This is a private job, where I have been asked by the client to keep their information private. However they are okay for me to share some parts of the design. They are an Indian couple, living in a suburb of London, in a nice large house with a medium sized London garden. They wanted to become more self sufficient, and make good use of their garden.


Working with a client

I met the client at a free event where I was showing one of my designs. The clinet approached me after to do something similar for their garden. I was rather reticent at first, as I preferred to do community jobs than private jobs. However they bribed me with some Indian home cooking and agreed to pay for me to come for the evening just to discuss the idea. So I went and looked at the site and conducted a basic interview. During the discussion they convinced me this would be a good example for the Asian community and that they would make sure plenty of people would be inspired by this garden, and the deall clincher was, that they would keep feeding me with their wonderful home cooking. So how could I refuse to take on this job.


The following day I gave them my proposal by email

04 IFFG 00 Proposal


The clinet agreed to the terms and so I set to work


Choosing a methodology


They wanted a simple low maintenance forest garden designed, so I chose to use my forest garden design methodology "Raks Forest Garden Design Methodology". I would like to give it a fancy name or any acronym, but being clever with words is not my strong point (if someone would like to offer any help, please do email me).


The parts of the design are as follows

  • Collect info
  • Evaluate
  • Make a map
  • Canopy
  • Understory
  • Water
  • Paths
  • Nutrients
  • Adjust trees shrubs and paths to accommodate nutrient requirements
  • Shrubs
  • Complete paths
  • Identify uses for sections
  • Design guilds to include herbaceous, climbers,creepers and root layers
  • Implement
  • Manage


Now if we tried to make into an acronym from this it would be "CEMCUWPNASCIDIM".... yeah right!!!! I think we can discount that idea! Lets stick to Raks Forest Garden design methodology" for now.


Working through the methodology


Collect info

Clients wants

  • As much food as possible
  • No fixed ideas as they have no idea what can and what cannot grow here
  • Unusual or expensive things which would save them money and could be used to swap
  • They asked me to recommend whatever I think would be appropriate
  • They have a green chair that they made from wood and grass, whcih they would like to keep
  • They like the idea of treating their own greywater and having a pond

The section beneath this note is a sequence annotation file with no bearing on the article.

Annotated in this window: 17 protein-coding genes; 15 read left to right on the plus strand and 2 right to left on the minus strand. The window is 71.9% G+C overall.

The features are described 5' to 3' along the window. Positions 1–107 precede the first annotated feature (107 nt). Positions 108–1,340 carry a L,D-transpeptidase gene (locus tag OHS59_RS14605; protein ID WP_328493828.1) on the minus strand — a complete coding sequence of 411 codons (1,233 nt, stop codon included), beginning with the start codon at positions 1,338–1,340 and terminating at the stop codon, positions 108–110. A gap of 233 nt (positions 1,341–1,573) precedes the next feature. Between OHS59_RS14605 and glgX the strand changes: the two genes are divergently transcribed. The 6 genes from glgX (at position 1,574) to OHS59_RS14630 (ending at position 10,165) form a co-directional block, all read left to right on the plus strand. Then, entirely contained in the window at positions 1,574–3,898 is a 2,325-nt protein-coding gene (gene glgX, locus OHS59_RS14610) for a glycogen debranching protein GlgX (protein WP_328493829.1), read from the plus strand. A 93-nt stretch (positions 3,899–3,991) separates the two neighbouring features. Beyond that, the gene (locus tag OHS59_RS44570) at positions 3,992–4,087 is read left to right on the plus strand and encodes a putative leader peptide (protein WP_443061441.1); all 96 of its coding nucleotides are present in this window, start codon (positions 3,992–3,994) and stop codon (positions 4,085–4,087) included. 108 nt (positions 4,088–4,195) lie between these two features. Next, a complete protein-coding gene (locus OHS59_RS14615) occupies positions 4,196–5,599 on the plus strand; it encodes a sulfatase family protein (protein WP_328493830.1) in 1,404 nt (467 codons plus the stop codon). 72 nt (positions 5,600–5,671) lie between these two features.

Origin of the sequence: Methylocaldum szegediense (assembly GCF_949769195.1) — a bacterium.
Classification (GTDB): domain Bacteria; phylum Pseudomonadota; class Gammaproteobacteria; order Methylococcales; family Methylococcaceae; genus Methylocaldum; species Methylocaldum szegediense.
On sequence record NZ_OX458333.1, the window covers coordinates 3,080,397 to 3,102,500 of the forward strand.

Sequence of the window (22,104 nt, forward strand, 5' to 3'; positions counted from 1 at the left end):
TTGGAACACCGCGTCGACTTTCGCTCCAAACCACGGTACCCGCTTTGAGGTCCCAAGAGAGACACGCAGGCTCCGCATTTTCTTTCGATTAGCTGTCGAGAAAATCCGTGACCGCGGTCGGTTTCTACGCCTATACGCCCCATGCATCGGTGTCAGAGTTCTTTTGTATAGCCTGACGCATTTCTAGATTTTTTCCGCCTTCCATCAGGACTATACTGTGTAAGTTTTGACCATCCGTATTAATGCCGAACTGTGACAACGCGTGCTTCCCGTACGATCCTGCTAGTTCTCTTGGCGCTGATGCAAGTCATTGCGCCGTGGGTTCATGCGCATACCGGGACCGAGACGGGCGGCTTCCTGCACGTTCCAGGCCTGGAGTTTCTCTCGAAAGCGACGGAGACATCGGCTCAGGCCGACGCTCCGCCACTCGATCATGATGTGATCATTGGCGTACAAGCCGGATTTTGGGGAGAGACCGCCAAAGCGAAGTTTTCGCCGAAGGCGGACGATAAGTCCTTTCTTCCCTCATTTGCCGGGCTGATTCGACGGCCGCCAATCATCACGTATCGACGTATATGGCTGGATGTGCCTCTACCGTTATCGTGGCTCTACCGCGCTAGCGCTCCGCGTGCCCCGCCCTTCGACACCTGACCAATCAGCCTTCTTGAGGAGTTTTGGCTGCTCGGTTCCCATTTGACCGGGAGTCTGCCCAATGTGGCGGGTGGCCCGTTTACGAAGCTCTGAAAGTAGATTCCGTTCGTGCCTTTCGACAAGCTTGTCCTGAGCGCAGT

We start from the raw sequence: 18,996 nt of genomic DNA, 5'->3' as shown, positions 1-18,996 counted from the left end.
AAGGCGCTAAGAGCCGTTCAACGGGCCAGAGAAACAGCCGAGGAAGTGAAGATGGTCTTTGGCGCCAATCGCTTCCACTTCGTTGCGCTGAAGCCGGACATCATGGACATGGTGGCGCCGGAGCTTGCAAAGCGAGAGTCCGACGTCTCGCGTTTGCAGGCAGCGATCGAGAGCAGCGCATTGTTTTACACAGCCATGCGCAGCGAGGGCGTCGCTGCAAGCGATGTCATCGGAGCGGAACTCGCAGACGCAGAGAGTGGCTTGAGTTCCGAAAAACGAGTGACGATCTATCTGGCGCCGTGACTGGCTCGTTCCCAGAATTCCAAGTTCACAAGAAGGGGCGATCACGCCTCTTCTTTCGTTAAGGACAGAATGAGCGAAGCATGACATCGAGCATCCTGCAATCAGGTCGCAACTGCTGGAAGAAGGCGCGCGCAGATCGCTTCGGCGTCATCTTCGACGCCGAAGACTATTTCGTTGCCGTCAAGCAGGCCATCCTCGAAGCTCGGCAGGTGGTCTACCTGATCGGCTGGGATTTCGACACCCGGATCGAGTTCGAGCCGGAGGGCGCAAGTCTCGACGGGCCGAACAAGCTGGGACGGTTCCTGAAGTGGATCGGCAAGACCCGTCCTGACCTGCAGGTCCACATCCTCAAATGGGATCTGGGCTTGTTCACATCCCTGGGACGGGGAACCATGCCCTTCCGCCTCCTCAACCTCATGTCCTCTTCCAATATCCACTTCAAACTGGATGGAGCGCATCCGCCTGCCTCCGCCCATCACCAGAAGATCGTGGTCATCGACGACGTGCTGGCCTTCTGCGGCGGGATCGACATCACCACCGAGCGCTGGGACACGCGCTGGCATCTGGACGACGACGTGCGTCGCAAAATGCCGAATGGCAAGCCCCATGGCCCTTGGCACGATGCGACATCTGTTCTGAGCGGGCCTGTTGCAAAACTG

• They liked my suggestions of a mix of herbs, medicines, fruits as well as green leaves, roots, salads, etc
  • They had no idea the one tree they had was a magnolia, so I suggested we keep it, but they were not bothered either way.



I was given some rough maps which they drew up before I arrived. I later checked these measurements and made a google sketchup map of the place


Soil sample

I took some soil samples from various places


Wind statistics

I found some statistics for the prevailing wind. The client had no idea, so I went to the local park and spoke to the park keeper to confirm the general pattern was correct



The site is very sunny, apart from directly in front of the shed. The only plant in the place is a magnolia tree and an apple tree that hangs over from next door. The soil is silty clay, so needs organic matter and the pH is reasonable. Given the open scope of this project I drew up some categories of plants and made a suggested plant list accordingly. This is roughly the list I recommended (this is the polished version, which came later in the design).



As you can see I made the zones map on top of the final plan. Thoug in the real design I identified the zones long before. And identified it on the sketchup designs (which is not as nice to look at, hence including the more pretty zone map with the rough planting design underneath).


Make a map

04 IFFG 01 collect Map Basemap 110921




Canopy, Understory and structures

The following pictures do not accurately describe the actual process, but they do show wher esome of the elements are finally placed. The real process is to list all possible canopy and understory trees as well as any structures. The structures are run through the permaculture principles to evolve them, and the trees are discussed and I move them around until they are in the best position to ensure they thrive, i.e. they all get the amount of light, soil type, etc.


Here are some of the Canopy and undserstory trees and a few shrubs

04 IFFG 04 05 canopy understory